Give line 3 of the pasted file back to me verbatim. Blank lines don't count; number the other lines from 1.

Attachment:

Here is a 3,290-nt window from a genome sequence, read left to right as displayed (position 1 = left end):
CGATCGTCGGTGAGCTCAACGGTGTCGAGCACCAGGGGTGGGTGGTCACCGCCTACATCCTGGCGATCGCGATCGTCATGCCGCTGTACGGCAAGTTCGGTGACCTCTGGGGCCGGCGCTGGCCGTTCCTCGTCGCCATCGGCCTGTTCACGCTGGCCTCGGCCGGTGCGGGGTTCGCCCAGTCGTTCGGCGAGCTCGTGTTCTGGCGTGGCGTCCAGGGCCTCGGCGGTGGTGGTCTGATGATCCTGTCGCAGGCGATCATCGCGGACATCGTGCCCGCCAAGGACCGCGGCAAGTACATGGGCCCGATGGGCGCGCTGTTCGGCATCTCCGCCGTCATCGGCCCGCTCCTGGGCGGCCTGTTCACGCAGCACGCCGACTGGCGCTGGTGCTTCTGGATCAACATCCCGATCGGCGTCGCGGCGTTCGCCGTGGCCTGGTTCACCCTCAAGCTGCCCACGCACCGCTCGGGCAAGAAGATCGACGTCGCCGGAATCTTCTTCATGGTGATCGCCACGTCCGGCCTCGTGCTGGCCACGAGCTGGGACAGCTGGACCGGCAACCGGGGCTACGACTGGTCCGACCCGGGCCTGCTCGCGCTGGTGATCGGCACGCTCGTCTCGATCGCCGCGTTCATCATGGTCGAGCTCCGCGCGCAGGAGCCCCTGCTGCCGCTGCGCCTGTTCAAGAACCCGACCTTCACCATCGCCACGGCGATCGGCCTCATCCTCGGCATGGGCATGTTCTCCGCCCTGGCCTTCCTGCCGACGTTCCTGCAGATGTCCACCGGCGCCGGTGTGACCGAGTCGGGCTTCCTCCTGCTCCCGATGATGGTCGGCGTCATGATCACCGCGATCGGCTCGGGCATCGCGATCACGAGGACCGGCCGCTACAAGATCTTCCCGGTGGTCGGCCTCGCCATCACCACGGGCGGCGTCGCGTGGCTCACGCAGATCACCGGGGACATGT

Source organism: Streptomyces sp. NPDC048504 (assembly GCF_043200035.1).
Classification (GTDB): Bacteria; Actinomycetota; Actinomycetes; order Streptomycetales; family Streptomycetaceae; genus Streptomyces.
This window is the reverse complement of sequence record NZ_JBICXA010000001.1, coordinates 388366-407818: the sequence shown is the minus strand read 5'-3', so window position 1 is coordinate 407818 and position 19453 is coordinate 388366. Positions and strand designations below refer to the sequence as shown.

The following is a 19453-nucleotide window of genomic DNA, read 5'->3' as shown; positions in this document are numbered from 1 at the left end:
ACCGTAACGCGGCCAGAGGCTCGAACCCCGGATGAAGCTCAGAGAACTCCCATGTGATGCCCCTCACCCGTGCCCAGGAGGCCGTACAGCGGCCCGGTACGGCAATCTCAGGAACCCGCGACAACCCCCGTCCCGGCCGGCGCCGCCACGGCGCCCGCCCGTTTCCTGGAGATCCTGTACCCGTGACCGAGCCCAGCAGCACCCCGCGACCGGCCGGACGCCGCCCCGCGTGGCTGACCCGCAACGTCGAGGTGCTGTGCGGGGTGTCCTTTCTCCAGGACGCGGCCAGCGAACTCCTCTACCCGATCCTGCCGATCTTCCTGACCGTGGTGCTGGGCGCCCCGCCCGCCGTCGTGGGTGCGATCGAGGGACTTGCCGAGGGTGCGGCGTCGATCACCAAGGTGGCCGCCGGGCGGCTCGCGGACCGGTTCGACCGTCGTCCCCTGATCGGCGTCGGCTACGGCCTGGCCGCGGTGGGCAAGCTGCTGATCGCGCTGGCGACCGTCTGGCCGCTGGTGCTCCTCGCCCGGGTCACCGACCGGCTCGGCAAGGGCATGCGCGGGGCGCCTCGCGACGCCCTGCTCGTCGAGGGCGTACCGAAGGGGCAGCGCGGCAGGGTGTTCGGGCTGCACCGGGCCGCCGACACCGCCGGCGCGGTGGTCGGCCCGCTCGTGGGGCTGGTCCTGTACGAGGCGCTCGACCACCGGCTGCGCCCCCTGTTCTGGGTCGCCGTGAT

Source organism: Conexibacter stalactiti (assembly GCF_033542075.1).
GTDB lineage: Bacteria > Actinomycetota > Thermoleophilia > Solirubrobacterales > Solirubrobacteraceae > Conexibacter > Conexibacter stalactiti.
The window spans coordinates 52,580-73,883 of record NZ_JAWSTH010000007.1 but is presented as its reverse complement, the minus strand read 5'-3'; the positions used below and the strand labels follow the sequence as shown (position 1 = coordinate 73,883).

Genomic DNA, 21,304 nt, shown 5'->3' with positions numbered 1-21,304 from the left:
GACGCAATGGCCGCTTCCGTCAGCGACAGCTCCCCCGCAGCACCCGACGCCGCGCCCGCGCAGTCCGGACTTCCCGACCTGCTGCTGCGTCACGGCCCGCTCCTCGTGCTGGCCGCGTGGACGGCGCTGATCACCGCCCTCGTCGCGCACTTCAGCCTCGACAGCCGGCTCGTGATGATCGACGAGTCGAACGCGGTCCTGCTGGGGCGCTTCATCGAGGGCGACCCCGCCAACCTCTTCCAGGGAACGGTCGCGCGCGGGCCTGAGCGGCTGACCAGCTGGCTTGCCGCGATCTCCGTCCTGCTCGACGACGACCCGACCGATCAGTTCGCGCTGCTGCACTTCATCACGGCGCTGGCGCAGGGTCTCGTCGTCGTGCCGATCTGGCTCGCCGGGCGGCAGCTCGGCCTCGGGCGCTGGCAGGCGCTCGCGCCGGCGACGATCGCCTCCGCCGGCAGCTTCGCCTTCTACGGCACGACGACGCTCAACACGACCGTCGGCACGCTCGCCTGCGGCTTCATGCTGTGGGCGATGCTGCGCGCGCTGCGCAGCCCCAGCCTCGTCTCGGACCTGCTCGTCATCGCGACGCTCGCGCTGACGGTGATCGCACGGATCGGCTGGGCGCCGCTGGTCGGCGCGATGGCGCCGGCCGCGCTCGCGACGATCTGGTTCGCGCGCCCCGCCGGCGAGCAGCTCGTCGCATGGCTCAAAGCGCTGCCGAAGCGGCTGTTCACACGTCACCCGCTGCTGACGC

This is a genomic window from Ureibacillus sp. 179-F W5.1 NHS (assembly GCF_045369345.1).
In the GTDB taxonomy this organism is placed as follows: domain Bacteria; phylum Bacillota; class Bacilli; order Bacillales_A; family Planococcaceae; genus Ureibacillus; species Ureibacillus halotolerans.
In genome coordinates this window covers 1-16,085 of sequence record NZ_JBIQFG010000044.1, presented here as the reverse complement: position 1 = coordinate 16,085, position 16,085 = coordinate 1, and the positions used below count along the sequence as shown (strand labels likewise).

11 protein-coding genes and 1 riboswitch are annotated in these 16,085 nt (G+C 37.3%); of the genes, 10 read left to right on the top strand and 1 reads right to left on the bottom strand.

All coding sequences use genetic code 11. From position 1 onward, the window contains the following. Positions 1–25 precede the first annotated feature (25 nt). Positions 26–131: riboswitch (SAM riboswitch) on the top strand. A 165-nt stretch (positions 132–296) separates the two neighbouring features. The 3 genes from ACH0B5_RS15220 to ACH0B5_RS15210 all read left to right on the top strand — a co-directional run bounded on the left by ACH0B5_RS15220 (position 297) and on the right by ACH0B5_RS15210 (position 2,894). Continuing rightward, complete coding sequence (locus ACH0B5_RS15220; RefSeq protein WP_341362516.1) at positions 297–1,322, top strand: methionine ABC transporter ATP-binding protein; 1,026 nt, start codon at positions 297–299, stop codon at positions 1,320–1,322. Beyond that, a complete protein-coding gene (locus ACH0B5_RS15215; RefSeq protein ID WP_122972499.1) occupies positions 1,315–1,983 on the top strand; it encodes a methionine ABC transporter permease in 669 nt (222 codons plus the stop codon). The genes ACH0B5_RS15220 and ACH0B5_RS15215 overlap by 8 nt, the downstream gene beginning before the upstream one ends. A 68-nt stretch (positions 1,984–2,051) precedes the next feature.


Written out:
Source organism: Streptomyces sp. NPDC048504 (assembly GCF_043200035.1).